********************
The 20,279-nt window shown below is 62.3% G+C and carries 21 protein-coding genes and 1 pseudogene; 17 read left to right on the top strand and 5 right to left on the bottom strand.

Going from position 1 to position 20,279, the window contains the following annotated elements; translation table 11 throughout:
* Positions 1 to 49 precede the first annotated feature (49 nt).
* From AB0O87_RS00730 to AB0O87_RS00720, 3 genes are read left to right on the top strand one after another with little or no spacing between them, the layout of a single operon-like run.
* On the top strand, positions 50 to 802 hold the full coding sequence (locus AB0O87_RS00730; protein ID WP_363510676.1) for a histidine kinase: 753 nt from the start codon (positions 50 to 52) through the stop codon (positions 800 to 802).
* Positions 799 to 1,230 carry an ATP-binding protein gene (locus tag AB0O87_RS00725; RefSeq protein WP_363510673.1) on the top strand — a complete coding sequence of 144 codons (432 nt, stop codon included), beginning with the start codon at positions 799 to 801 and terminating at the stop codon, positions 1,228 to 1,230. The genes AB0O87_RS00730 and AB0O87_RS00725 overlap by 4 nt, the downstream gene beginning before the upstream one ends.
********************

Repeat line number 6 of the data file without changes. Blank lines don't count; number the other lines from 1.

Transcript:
* Positions 799 to 1,230 carry an ATP-binding protein gene (locus tag AB0O87_RS00725; RefSeq protein WP_363510673.1) on the top strand — a complete coding sequence of 144 codons (432 nt, stop codon included), beginning with the start codon at positions 799 to 801 and terminating at the stop codon, positions 1,228 to 1,230. The genes AB0O87_RS00730 and AB0O87_RS00725 overlap by 4 nt, the downstream gene beginning before the upstream one ends.